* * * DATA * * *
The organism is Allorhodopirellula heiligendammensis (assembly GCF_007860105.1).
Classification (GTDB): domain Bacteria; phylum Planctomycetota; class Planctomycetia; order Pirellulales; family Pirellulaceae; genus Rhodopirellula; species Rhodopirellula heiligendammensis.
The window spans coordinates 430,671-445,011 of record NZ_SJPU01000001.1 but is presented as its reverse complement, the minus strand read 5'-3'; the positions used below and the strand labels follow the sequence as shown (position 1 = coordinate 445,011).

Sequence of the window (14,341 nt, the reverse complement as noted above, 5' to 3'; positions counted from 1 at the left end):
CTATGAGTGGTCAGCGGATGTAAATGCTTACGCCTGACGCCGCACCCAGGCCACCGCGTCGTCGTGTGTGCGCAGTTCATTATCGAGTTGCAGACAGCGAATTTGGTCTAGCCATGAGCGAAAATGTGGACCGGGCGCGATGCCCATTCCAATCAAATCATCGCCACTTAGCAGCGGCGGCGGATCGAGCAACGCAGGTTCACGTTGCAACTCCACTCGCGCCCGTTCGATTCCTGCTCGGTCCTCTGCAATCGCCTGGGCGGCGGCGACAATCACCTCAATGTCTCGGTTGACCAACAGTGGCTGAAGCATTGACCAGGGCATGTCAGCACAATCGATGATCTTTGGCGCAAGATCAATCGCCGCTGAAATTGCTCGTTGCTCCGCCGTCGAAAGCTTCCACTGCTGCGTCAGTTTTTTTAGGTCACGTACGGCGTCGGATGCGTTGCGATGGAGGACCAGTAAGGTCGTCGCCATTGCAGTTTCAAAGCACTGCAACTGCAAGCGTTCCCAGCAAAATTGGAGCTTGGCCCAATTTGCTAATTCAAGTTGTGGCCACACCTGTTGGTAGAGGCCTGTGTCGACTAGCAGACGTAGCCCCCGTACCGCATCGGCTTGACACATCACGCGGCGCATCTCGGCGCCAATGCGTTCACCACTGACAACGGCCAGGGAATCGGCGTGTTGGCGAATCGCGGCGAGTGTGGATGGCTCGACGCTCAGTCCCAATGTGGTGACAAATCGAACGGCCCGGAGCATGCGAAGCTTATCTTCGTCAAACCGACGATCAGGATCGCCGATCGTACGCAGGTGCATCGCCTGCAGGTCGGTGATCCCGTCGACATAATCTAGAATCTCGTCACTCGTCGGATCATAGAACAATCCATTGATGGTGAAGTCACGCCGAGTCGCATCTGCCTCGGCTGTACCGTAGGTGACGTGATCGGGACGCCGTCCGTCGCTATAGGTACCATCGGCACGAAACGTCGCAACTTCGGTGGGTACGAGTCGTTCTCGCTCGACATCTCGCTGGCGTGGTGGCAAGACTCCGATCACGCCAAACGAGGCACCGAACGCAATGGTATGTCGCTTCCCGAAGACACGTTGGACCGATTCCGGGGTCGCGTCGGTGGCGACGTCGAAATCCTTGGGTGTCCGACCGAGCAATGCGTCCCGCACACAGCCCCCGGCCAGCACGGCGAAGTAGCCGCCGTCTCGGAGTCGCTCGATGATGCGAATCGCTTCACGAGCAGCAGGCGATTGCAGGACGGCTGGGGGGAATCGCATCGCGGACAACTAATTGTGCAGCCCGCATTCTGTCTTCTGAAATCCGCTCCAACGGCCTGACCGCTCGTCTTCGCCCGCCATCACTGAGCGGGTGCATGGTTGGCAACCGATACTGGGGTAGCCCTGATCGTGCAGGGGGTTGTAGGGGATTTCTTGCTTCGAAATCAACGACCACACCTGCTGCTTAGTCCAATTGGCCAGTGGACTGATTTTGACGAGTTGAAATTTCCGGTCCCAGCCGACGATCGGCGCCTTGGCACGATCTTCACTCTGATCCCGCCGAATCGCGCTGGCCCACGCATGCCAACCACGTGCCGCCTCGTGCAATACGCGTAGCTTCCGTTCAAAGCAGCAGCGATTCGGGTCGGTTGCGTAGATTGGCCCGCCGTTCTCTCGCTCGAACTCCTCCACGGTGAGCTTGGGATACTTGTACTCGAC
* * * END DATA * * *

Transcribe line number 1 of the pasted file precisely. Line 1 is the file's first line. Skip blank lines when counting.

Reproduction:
The organism is Allorhodopirellula heiligendammensis (assembly GCF_007860105.1).